Self-Sampling of Oropharyngeal Swabs Among Healthcare Workers for Molecular Detection of Respiratory Viruses: A Valuable Approach for Epidemiological Studies and Surveillance Programs

Cristina Galli, Laura Pellegrinelli, Gabriele Del Castillo, Giovanni Forni, Cecilia Eugenia Gandolfi, Marco Mosillo, Anna Pietronigro, Navpreet Tiwana, Silvana Castaldi, Elena Pariani

Research output: Contribution to journalArticlepeer-review

Abstract

This study aimed at assessing the validity of self-collected (self-sampled) oropharyngeal (OP) swabs among healthcare workers compared to those collected by trained sentinel general practitioners (GP-sampled) from individuals with influenza-like illness (ILI), to be implemented in epidemiological studies and/or surveillance programs of viral pathogens involved in community respiratory infections. In our study, OP swabs were collected from adults (>18 years) with ILI during the 2018–2019 influenza season. Two groups of samples were considered: group 1−131 self-sampled OP swabs collected by healthcare workers after being trained on the sampling procedure; group 2−131 GP-sampled OP swabs collected from outpatients by sentinel GPs operating within the Italian Influenza Surveillance Network. To assess swabbing quality, following RNA extraction, each sample was tested for the presence of the human ribonuclease P gene (RNP) by in-house real-time reverse transcriptase–polymerase chain reaction (RT-PCR). Samples with a cycle threshold (Ct) <35 were considered adequate for further virological analysis. Influenza viruses (IVs), respiratory syncytial virus (RSV), and rhinovirus (RV) genomes were detected by in-house real-time RT-PCR. All samples were positive to RNP detection with Ct <35. The mean Ct value was similar in the two groups (group 1 vs. group 2: 25.93 ± 2.22 vs. 25.46 ± 2.40; p = 0.10). IVs, RSV, and RV positivity rates were 26.7 vs. 52.7% (p < 0.01), 7.6 vs. 9.9% (p = 0.52), and 21.4 vs. 19.9% (p = 0.76), respectively. Self-sampled OP swabs resulted as valid as GP-sampled OP swabs for molecular detection of respiratory viruses. Self-swabbing can thus be a worthwhile strategy for sample collection to implement molecular surveillance of respiratory pathogens and carry out epidemiological studies, easily reaching a larger population size.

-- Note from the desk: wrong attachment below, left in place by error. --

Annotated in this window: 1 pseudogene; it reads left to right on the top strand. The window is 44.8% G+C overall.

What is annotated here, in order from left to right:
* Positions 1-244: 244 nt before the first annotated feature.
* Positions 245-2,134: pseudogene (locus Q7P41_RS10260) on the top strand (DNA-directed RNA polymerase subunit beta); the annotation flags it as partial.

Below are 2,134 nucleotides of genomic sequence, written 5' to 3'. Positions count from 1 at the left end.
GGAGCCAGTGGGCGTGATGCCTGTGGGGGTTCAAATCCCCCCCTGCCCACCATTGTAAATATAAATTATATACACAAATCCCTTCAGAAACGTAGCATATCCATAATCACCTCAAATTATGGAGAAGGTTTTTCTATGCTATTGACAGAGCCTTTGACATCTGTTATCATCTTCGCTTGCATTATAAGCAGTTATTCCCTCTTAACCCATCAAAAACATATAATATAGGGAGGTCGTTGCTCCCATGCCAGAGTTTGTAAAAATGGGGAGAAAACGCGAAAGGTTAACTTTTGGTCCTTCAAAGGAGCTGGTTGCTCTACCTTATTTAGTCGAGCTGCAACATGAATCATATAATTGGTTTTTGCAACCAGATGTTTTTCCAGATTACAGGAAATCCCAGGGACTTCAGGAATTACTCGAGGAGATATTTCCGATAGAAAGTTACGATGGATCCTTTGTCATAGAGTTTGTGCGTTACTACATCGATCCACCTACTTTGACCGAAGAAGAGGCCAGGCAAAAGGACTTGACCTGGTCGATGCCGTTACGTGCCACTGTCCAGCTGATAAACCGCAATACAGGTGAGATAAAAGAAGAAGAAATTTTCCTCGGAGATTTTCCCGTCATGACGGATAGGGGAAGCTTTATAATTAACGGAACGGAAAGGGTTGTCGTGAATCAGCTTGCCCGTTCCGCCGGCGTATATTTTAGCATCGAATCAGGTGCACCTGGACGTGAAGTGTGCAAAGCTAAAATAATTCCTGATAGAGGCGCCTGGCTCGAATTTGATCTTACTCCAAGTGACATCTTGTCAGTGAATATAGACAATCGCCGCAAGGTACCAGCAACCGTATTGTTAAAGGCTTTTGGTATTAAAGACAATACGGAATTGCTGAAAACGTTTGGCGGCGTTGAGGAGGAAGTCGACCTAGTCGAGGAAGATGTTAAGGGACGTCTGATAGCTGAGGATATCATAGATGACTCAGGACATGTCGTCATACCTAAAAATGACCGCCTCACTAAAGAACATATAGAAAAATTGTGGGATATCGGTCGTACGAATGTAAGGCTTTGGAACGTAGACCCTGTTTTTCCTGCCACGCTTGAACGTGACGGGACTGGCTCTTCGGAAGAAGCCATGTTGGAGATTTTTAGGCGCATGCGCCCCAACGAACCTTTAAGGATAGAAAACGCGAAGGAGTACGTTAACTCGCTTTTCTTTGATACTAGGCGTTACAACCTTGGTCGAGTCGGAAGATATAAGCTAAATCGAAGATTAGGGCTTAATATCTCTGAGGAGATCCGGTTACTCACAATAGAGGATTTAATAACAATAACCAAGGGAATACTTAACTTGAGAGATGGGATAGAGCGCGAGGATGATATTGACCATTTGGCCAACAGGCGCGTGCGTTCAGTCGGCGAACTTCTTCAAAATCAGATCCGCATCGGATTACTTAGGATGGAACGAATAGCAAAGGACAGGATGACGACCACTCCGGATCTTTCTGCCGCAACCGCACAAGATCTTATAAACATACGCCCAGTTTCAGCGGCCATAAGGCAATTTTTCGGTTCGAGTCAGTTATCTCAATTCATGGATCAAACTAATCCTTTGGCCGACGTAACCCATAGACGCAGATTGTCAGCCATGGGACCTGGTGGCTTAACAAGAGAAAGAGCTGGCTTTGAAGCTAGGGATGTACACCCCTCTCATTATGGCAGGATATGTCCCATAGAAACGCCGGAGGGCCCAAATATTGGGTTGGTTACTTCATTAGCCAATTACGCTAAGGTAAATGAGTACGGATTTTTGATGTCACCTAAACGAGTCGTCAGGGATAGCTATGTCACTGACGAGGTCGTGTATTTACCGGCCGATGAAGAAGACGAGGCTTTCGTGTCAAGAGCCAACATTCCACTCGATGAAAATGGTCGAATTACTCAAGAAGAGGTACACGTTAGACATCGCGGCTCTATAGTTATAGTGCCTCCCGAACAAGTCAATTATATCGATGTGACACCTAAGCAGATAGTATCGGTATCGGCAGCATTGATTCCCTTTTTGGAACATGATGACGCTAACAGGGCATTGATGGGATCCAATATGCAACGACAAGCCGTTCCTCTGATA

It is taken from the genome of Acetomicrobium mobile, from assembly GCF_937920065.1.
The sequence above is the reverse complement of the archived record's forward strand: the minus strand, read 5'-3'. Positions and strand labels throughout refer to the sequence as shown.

Original languageEnglish
Article number511669
JournalFrontiers in Public Health
Volume8
DOIs
Publication statusPublished - Nov 23 2020

Keywords

  • epidemiological studies
  • molecular analysis
  • oropharyngeal swabs
  • respiratory viruses
  • self-sampling
  • surveillance

ASJC Scopus subject areas

  • Public Health, Environmental and Occupational Health

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